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    The one ND I have personal experience with that caused human damage was a 1911, a K9 MP was at the clearing barrel, his human partner cleared his first, and as he did, this guy with the dog lead and 1911 in the same hand got jerked by the dog, and shot the other guy in the thigh. It so happens, a .45 at close range can, and did, break the femur, the only medic on base was in my squad, so I got to go observe. It was ugly..:rolleyes:

    My SIL managed to shoot out both the windshield and rear window on his ford pickup. He thought the Walther P22 was empty, as it clicked. He racked the slide, dropped the mag, (you see where this went wrong, right?) and pulled the trigger with the gun pointing 180 degrees from down range. Scared the crap out of everyone there, which was just family. Cost him nearly $450, cheap considering the alternatives.

    He's extremely careful, now.:cool:
     
  10. Kiln

    Kiln Member

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    Moral of this story:

    Never trust man's best friend to understand the importance of sitting still when clearing your sidearm.
     
  11. ajole

    ajole Supporting Member

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    Oh no...this was the Army. We KNOW the dog is highly motivated, and safety is important, so SOP has been established in which the dog lead and a pistol are NEVER, EVER, in the same hand, and that SOP is trained, and trained hard.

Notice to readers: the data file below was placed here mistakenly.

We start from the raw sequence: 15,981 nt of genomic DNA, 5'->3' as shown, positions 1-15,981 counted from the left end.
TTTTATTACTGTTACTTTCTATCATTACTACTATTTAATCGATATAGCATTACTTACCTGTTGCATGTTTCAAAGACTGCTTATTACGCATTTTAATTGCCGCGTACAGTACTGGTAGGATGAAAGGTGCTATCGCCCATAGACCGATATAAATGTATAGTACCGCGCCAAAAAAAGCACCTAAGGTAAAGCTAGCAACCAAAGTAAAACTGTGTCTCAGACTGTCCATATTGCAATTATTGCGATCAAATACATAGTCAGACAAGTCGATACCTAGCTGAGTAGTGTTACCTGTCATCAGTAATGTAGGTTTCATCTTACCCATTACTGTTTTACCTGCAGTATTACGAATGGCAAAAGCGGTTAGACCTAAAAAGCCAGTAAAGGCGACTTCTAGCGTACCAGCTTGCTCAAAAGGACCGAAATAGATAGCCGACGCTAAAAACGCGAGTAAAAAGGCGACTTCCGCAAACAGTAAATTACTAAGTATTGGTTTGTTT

The moral of the story is, don't break SOP. The corporal broke SOP, which is to be followed, so the corporal was reduced to PFC, and got an article 15 in his record with reduced pay and extra duty for two months, plus being taken out of K9 status, and put back in the towers, which was 7 hours of non-stop boredom.
     

  12. Uh, the Walther P22 can not fire without the magazine inserted. Unless, the mag disconnect was intentionally removed...
     
  13. Think1st

    Think1st Supporting Member

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    That magazine disconnect is very easy to remove, and that is probably what happened.
     
  14. Think1st

    Think1st Supporting Member